Overnight Trail at Montgomery Bell State Park

Burns, Tennessee

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3 Reviews
3 out of 5
This pleasant overnight trail takes you around the circumference of the park and past or near most of its highlights, such as the Ore Pit Loop, Lake Woodhaven, and Lake Acorn. Montgomery Bell State Park covers 3,782 acres in Dickson County. The park honors Montgomery Bell, who began a business with a furnace to process iron ore and went on to build a small empire within the county. The park is situated on top of old ore pits and even contains the remains of the Old Laurel Furnace, vintage 1815. Both the ore pits and the furnace are located along the Montgomery Bell Overnight Trail. The park has 19 miles of trail in eight trails, six of them a mile or less long. The longest one is the Montgomery Bell Overnight Trail, which winds around the periphery of the park, passing along two of the park’s three lakes and accessing three overnight shelters along the way.

Overnight Trail at Montgomery Bell State Park Professional Review and Guide

"This pleasant overnight trail takes you around the circumference of the park and past or near most of its highlights, such as the Ore Pit Loop, Lake Woodhaven, and Lake Acorn. Montgomery Bell State Park covers 3,782 acres in Dickson County. The park honors Montgomery Bell, who began a business with a furnace to process iron ore and went on to build a small empire within the county. The park is situated on top of old ore pits and even contains the remains of the Old Laurel Furnace, vintage 1815.

Both the ore pits and the furnace are located along the Montgomery Bell Overnight Trail. The park has 19 miles of trail in eight trails, six of them a mile or less long. The longest one is the Montgomery Bell Overnight Trail, which winds around the periphery of the park, passing along two of the park’s three lakes and accessing three overnight shelters along the way."

Activity Type: Hiking
Nearby City: Burns
Distance: 10.5
Elevation Gain: 130 feet
Trail Type: Loop/Lollipop
Skill Level: Moderate
Duration: 4 to 5 hours
Season: Year-round
Trailhead Elevation: 660 feet
Top Elevation: feet
Accessibility: Dog-friendly
Local Contacts: Montgomery Bell State Resort Park, 615-797-9052
Local Maps: USGS quad 48SE, Burns
Driving Directions: Directions to Overnight Trail at Montgomery Bell State Park

Recent Trail Reviews

9/10/2007
0

The setting for this trail is beautiful...but...due to a bitting fly that caused the local deer population to become infected and die of hemoragic intestinal distress and dehydration; consequently,the waters edge was littered with decomposing Whitetail deer carcasses. No one from the park mentioned this problem; although, we called them three times to confirm various logistics. We were extremely disapponted with the park employee's cavalier attitude and lack of response to these decomposing corpses (two of which were laying IN the trail for a LONG period of time). I have hiked for over twenty years and never seen anything like this mass kill-off of animals. When querried about whether or not it may affect, or more corecctly infect, humans the park ranger said, "well, not that we know of, not yet anyway." I took my children to this place. Needless to say this was quite a disappointing experience, the stench of these animals decomposing, and from the looks of it they had been there a long time, was enough to make me never return to this park... for any reason.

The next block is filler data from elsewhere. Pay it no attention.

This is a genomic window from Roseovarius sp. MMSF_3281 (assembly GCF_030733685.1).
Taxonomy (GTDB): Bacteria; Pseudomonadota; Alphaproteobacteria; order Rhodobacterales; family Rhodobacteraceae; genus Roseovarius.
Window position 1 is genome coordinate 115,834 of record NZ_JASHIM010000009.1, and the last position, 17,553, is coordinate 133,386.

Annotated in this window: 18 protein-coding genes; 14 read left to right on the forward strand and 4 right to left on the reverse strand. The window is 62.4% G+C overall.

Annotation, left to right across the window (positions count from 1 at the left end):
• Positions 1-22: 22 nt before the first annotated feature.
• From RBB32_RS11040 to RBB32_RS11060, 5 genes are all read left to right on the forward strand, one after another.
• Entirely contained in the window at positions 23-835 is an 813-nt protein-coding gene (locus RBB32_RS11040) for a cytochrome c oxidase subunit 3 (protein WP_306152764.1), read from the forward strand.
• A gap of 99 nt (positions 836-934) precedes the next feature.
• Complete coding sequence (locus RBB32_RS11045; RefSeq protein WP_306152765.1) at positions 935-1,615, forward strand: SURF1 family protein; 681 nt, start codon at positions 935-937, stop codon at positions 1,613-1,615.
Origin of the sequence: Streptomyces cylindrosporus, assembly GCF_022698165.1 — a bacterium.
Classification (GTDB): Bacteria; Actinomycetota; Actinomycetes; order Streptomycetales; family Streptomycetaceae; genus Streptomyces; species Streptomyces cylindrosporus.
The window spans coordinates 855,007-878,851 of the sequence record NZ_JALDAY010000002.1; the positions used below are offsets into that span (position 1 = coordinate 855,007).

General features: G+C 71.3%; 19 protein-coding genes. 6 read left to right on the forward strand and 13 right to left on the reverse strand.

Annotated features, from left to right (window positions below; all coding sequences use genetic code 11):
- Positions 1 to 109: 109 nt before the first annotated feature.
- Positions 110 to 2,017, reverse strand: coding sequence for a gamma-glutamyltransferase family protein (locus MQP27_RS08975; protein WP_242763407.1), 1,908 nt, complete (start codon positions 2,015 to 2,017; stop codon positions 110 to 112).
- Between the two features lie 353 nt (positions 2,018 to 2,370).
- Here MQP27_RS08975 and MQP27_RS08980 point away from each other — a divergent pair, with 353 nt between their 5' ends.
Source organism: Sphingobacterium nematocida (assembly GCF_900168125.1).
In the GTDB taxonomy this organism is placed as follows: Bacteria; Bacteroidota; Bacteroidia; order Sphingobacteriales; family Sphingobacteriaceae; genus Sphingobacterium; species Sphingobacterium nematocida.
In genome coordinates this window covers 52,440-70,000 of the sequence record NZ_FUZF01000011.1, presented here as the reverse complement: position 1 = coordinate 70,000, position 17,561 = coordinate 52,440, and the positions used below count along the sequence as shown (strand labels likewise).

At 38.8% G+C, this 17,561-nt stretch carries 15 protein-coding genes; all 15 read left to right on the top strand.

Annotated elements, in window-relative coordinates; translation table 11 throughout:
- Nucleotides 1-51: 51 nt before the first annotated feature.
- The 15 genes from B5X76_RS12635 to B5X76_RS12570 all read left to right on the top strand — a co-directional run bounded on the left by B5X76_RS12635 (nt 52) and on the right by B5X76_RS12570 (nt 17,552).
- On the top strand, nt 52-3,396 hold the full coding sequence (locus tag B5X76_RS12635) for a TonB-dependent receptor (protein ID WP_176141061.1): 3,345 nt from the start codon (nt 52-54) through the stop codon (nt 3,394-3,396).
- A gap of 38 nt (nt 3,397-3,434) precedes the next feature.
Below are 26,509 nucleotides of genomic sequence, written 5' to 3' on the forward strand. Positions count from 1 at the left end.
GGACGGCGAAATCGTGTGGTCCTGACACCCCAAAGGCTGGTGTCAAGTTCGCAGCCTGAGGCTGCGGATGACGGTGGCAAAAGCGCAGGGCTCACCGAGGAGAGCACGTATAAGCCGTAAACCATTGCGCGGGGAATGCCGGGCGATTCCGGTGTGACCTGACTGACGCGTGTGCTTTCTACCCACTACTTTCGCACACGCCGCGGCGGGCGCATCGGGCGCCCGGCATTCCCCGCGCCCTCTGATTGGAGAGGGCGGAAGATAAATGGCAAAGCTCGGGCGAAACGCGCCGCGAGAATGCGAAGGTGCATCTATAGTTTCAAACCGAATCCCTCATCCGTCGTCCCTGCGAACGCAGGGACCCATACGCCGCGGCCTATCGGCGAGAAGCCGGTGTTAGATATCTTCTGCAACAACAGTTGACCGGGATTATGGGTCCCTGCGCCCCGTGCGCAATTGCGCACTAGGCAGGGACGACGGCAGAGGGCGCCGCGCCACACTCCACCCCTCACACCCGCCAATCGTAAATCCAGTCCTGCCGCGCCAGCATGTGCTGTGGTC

1/13/2007
0

This was a pretty hike with changing scenery. The beginning was interesting with many sink holes. The hike is moderate to easy. We hiked the loop half way and then hiked by the lakes. We saw shelter 1 and shelter 2 and I was not impressed. We rather sleep in a tent, but there was no camping available along the trail. There is camping opportunity at the main entrance of the park. The trails were well maintained and marked.


8/6/2003
0

This trail was very enjoyable. You are hiking next to and crossing creeks many times during this trail. Some creeks are shallow and easily crossable and some have bridges. The creeks were beautiful and peaceful. You pass through hardwood, cedar, and pine forests. The trail was relatively easy with few hills to climb. There are three overnight shelters you can stay at with a reservation. I would definitely suggest getting a map that illustrates the trails since you occasionally dead-end into roads and you must walk a short ways before you hit the trail again. Without a map I believe I would have had a tough time knowing which way to go a few times.



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May 2018